When these two situations are combined on the same story, you're just one step away from a cock up. Stories that don't reflect the product manager's current intent have become commonplace on some projects.
Developers (who might come along a few days or weeks later) will assume that the stories they read are an accurate reflection of what they need to implement. When they start work without scanning the comments for "updates", they're likely to be wasting their effort.
So how can we discuss our stories (in writing) while encouraging people to update them as their understanding evolves?
I think the solution is simple; we shouldn't display comments about a story on the same page as the story itself.
Overview of our messaging system
Here's how it'll work in Agile Planner:
- Agile Planner will allow anybody to start a new discussion.
- Like an email thread, discussions will have a one line subject, and a series of messages.
- When creating a discussion you'll be able to choose who you'd like to be notified (emailed) about it.
- Discussions will be automatically linked to cards that are mentioned (e.g. "card 42" or "#42") in the text of a message.
- When viewing a story card you'll be able to see the subject heading for discussions that refer to the card, but you won't be able to see the contents of the messages themselves.
I'm hoping that moving the contents of the conversation off the same screen as the story will encourage people to update their stories to reflect the latest thinking. If it's not on the same screen, you're less likely to assume the messages will be read.
You're still here? Blimey – hats off to you, that was fairly dry stuff! Time for some pictures…
If you want to discuss a story, there's a link underneath the card:
Kicking off a new discussion is pretty simple. Note that a card is mentioned (by it's number) in the text of the message – this creates a link to the discussion, ensuring that this conversation will be linked to from the card.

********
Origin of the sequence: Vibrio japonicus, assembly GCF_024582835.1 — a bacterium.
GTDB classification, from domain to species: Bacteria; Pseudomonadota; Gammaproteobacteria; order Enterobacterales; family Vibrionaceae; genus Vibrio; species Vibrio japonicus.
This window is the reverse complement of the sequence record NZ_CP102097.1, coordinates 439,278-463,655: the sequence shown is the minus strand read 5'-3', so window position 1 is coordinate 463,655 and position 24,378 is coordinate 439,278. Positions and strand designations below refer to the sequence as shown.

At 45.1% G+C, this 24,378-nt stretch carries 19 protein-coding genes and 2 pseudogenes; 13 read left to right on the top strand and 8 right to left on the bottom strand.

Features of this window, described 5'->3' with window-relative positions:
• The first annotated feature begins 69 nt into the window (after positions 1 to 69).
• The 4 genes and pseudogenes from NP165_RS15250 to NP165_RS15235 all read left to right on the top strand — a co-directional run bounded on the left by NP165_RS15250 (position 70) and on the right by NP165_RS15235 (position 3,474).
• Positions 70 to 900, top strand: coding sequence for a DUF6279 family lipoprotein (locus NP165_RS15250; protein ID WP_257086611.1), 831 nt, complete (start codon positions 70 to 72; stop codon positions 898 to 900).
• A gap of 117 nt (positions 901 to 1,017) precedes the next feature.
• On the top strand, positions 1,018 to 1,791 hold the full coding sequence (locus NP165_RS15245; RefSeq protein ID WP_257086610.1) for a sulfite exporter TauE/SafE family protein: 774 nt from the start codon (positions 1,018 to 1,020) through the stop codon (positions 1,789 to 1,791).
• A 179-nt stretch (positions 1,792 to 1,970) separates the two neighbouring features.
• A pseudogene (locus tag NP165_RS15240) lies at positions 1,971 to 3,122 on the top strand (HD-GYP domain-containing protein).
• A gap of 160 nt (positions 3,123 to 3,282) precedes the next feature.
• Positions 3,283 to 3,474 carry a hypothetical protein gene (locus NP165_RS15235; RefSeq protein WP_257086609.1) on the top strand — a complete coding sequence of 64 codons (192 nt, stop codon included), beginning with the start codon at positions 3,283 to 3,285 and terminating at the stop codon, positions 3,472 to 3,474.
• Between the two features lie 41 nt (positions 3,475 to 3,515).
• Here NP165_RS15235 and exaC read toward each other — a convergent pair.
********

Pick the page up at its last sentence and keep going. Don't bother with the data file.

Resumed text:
In future you'll be able to upload files with your messages (useful for iterating on designs, or sending people documents).
Replying is similarly straightforward:
Back on the story page, we can now see a link to the conversation:
So how did this iteration go?
I'd expected to complete 2.75 points of work this fortnight (my points scale is a little unorthodox, so don't worry if that seems low), but I only managed 2 points worth. I took a couple of unscheduled days off, and procrastinated my way through another two.
When procrastination sets in it can be crippling. I lost my motivation on a Monday morning when I failed to get stuck in early enough. I had plenty of motivation when I first woke up, but made the mistake of taking a "quick" market research call from a company that wanted to chat to entrepreneurial developers. I gave them plenty of feedback on their product (which was fun), but by the time I looked at the clock it was almost lunch time. I'd been distracted, and never really got started in the afternoon. I should have scheduled it for late in the day, by which point I'd already have got lots of work done.
I had two days off for unavoidable medical appointments, but there was no excuse for procrastinating my way through the fourth lost day. I'd been feeling a bit guilty about having missed three days already, and it seems that was just enough to divert me into spending the rest of the day researching cameras. Whoops.
This is the kind of thing you need to watch out for when you're working for (and paying) yourself. The freedom's great, but it can be a problem if you don't manage your time effectively.
All that aside, I'm very pleased with the beginnings of the messaging system that I've built so far. Once I've added email notifications (with an option to unsubscribe from discussions that you're not interested in) it'll be a really useful way to get clarification on stories and communicate with remote team mates.
I love feedback and questions; please get in touch on Twitter or ask a question in the comments.